Punk was against solos. The Ramones, Sex Pistols, Clash made the absence of a guitar hero in their lineups a strength. It was ok to have pre-arranged instrumental elements — the guitar line in the Ramones’ version of “California Sun”, the melodies in Ventures covers — but the idea of soloing was squarely against doctrine.
The doctrine was DIY. Anybody can do this. It’s the people’s music. Three easy chords. Roll Over Beethoven. It was a cause, a manifesto, a revolutionary creed.
But in a sense instrumental virtuosity is more plebeian, more open, more democratic. Guitar heroism is the people’s choice. Guitar heroics appeal to the people. The public demands them.
The reason the public demands them is that heroics are entertaining. It’s not music, it’s acrobatics, true. But that isn’t a drawback for most people. Acrobatics are easier to understand than music! Acrobatics create a climax in the arc of concert that music is hard pressed to match.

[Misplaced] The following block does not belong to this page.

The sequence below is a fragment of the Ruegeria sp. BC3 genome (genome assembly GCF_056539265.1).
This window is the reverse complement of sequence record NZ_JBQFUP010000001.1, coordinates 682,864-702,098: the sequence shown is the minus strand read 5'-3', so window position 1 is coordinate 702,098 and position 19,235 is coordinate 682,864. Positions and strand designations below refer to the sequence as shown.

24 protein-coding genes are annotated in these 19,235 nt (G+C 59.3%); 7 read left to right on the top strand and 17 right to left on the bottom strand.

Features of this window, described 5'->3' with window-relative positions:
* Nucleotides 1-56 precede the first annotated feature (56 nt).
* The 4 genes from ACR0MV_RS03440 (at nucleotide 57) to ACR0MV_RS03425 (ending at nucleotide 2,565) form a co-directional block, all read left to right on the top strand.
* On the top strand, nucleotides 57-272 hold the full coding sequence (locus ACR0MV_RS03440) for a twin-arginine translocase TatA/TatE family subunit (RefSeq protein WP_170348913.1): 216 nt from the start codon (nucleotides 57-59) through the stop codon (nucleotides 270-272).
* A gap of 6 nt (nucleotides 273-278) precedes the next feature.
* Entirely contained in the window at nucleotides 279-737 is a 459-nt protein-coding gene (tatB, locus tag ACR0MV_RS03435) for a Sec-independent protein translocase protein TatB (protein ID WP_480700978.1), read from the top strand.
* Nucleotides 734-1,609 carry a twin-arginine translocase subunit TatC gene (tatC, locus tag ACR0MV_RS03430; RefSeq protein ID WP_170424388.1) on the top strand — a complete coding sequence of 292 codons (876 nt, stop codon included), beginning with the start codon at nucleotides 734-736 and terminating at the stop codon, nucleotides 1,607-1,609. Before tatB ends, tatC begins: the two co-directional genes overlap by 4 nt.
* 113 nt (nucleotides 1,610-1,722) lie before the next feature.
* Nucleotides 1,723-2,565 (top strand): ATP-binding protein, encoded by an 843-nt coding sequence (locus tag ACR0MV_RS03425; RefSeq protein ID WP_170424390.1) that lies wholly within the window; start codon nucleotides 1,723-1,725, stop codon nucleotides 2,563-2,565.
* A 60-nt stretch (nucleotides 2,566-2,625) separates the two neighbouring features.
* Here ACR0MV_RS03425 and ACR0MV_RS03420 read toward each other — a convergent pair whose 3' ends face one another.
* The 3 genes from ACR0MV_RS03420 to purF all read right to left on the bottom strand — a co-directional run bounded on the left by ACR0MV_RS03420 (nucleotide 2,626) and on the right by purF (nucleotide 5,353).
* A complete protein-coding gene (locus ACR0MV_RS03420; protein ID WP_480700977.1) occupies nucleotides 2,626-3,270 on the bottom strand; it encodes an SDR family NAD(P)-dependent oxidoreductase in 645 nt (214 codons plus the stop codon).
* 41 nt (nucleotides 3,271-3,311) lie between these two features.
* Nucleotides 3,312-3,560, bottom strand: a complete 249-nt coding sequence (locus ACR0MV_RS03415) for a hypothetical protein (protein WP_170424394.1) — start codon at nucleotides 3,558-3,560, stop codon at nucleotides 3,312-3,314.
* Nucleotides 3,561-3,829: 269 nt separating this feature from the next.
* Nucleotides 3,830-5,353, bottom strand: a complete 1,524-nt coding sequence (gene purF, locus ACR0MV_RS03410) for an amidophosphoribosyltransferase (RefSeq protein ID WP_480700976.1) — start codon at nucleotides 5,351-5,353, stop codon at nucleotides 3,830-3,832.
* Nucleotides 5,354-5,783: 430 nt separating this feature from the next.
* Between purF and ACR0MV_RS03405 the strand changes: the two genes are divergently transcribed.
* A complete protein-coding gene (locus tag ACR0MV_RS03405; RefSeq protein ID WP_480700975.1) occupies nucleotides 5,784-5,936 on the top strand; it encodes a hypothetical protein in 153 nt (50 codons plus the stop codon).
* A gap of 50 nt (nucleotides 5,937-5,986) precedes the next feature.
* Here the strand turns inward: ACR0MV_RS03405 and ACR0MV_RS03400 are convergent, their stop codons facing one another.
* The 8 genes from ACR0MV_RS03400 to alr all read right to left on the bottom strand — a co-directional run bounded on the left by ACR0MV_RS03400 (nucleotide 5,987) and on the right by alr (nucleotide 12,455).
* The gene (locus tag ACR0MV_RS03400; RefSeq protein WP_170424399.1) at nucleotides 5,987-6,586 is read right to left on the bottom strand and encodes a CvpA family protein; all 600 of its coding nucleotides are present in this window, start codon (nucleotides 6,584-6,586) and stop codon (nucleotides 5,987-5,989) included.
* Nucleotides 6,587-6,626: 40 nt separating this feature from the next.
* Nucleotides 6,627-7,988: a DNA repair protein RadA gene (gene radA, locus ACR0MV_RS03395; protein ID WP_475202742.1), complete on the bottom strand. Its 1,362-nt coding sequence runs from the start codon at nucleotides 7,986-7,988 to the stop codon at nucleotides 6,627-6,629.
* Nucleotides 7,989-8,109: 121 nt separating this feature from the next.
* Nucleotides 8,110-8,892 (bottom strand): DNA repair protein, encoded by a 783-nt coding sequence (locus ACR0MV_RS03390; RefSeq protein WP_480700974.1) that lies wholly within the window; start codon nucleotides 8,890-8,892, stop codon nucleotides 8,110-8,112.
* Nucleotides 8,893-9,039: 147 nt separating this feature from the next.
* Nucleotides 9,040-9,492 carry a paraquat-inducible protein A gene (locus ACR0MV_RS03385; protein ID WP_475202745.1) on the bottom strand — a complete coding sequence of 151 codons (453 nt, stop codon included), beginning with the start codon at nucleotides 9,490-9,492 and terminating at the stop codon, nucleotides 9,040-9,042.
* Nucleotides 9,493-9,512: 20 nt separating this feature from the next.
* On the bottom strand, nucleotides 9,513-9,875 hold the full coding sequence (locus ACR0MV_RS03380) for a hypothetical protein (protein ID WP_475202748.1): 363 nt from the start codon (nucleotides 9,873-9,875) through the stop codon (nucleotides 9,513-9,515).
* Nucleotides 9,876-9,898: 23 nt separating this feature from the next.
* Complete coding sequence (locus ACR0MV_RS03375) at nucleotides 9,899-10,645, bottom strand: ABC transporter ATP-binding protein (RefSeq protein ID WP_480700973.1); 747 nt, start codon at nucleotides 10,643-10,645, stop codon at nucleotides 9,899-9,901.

Compare Yngwie Malmsteen’s ultra fast metal riffing context to Bill Evan’s complex piano chord voicings on Kind of Blue. Compare stupid but hot drum solos at an arena rock concert to sophisticated but emotionally frigid post-WWII classical music like Milton Babbit. (And leave aside the rare cases where instrumental acrobatics hit the target on a musical level). Instrumental heroics are crowd pleasers.
Purist punk has never been the music of the masses. The people speak with their numbers, and their numbers are squarely on the side of music that not anybody can do. The people want to be amazed by virtuosos.
This is an old story. Cheap thrills or elitist ecstasy — pick one. The thing that amazes me is how punk turned the narrative inside out, so that the thing the people loved (virtuousity) became elitist and the thing the elites loved (purism) became populist.